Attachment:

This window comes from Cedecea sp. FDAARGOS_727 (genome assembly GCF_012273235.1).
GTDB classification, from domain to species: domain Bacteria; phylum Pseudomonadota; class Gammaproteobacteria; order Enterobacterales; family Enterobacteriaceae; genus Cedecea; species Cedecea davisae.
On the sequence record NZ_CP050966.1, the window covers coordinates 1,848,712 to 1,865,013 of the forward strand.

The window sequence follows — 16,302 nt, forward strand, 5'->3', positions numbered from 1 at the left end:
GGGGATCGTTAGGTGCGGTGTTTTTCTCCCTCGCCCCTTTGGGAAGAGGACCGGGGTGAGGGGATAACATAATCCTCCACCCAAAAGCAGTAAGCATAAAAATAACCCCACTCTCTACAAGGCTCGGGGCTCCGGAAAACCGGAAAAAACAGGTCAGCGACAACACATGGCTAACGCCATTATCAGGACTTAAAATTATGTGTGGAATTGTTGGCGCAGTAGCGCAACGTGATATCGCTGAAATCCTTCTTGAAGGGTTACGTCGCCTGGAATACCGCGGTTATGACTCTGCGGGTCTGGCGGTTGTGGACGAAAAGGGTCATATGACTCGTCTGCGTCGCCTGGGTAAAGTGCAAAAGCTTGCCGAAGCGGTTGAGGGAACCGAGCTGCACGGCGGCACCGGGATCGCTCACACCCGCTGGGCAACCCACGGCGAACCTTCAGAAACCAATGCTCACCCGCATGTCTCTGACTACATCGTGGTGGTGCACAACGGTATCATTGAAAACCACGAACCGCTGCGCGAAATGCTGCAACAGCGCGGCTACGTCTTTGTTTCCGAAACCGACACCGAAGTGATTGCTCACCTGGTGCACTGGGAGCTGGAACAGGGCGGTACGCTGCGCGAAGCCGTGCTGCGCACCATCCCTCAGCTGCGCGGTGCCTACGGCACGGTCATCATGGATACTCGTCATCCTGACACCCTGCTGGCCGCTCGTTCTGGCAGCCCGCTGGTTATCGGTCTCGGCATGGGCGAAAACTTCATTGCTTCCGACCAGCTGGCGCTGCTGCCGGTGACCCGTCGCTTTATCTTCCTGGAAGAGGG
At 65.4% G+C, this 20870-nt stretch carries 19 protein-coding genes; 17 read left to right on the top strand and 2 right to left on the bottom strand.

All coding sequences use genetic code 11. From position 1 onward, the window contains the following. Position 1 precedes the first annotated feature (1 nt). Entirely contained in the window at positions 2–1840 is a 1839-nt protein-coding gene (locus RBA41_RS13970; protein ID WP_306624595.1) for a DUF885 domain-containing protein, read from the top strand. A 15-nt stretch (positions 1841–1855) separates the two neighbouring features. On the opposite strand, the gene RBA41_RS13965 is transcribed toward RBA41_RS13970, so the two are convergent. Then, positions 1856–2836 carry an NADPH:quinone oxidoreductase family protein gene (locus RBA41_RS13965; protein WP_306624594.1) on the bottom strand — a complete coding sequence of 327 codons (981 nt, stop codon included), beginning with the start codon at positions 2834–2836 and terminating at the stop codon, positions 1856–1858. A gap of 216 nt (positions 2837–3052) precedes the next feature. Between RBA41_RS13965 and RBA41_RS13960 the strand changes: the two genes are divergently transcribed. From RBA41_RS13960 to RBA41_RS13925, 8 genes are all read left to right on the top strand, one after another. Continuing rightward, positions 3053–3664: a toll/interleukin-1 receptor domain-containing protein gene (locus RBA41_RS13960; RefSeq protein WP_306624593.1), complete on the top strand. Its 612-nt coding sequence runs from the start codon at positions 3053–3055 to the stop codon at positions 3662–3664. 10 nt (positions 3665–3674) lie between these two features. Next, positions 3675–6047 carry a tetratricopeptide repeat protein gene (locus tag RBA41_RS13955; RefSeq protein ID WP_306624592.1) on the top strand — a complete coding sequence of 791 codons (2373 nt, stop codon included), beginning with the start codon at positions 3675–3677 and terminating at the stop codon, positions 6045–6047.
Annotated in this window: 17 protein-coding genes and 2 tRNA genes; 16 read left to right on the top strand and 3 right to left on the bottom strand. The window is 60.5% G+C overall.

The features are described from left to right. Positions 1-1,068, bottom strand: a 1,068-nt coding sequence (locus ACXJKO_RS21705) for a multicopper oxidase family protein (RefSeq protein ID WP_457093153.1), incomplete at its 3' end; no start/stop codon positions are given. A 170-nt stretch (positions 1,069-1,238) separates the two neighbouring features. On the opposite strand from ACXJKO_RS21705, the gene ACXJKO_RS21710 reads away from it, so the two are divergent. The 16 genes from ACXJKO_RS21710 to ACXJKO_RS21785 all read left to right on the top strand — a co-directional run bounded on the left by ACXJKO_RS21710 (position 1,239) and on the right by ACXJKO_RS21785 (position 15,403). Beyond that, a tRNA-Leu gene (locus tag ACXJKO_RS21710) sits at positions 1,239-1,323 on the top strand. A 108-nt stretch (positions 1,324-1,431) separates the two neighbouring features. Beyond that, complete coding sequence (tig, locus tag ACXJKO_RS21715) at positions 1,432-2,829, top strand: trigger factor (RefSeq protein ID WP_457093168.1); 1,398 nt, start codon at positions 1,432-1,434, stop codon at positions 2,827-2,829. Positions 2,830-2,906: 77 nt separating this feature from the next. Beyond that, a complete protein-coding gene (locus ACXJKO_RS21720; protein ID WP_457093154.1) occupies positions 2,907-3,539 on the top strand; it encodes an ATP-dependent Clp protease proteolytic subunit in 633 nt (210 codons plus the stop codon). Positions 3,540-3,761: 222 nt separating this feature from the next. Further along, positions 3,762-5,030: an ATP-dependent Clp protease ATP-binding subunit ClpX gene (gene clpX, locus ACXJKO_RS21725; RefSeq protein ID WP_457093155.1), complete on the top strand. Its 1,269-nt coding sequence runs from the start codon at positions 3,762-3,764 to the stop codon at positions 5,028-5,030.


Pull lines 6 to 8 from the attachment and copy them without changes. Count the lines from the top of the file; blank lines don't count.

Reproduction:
At 65.4% G+C, this 20870-nt stretch carries 19 protein-coding genes; 17 read left to right on the top strand and 2 right to left on the bottom strand.

All coding sequences use genetic code 11. From position 1 onward, the window contains the following. Position 1 precedes the first annotated feature (1 nt). Entirely contained in the window at positions 2–1840 is a 1839-nt protein-coding gene (locus RBA41_RS13970; protein ID WP_306624595.1) for a DUF885 domain-containing protein, read from the top strand. A 15-nt stretch (positions 1841–1855) separates the two neighbouring features. On the opposite strand, the gene RBA41_RS13965 is transcribed toward RBA41_RS13970, so the two are convergent. Then, positions 1856–2836 carry an NADPH:quinone oxidoreductase family protein gene (locus RBA41_RS13965; protein WP_306624594.1) on the bottom strand — a complete coding sequence of 327 codons (981 nt, stop codon included), beginning with the start codon at positions 2834–2836 and terminating at the stop codon, positions 1856–1858. A gap of 216 nt (positions 2837–3052) precedes the next feature. Between RBA41_RS13965 and RBA41_RS13960 the strand changes: the two genes are divergently transcribed. From RBA41_RS13960 to RBA41_RS13925, 8 genes are all read left to right on the top strand, one after another. Continuing rightward, positions 3053–3664: a toll/interleukin-1 receptor domain-containing protein gene (locus RBA41_RS13960; RefSeq protein WP_306624593.1), complete on the top strand. Its 612-nt coding sequence runs from the start codon at positions 3053–3055 to the stop codon at positions 3662–3664. 10 nt (positions 3665–3674) lie between these two features. Next, positions 3675–6047 carry a tetratricopeptide repeat protein gene (locus tag RBA41_RS13955; RefSeq protein ID WP_306624592.1) on the top strand — a complete coding sequence of 791 codons (2373 nt, stop codon included), beginning with the start codon at positions 3675–3677 and terminating at the stop codon, positions 6045–6047.
Annotated in this window: 17 protein-coding genes and 2 tRNA genes; 16 read left to right on the top strand and 3 right to left on the bottom strand. The window is 60.5% G+C overall.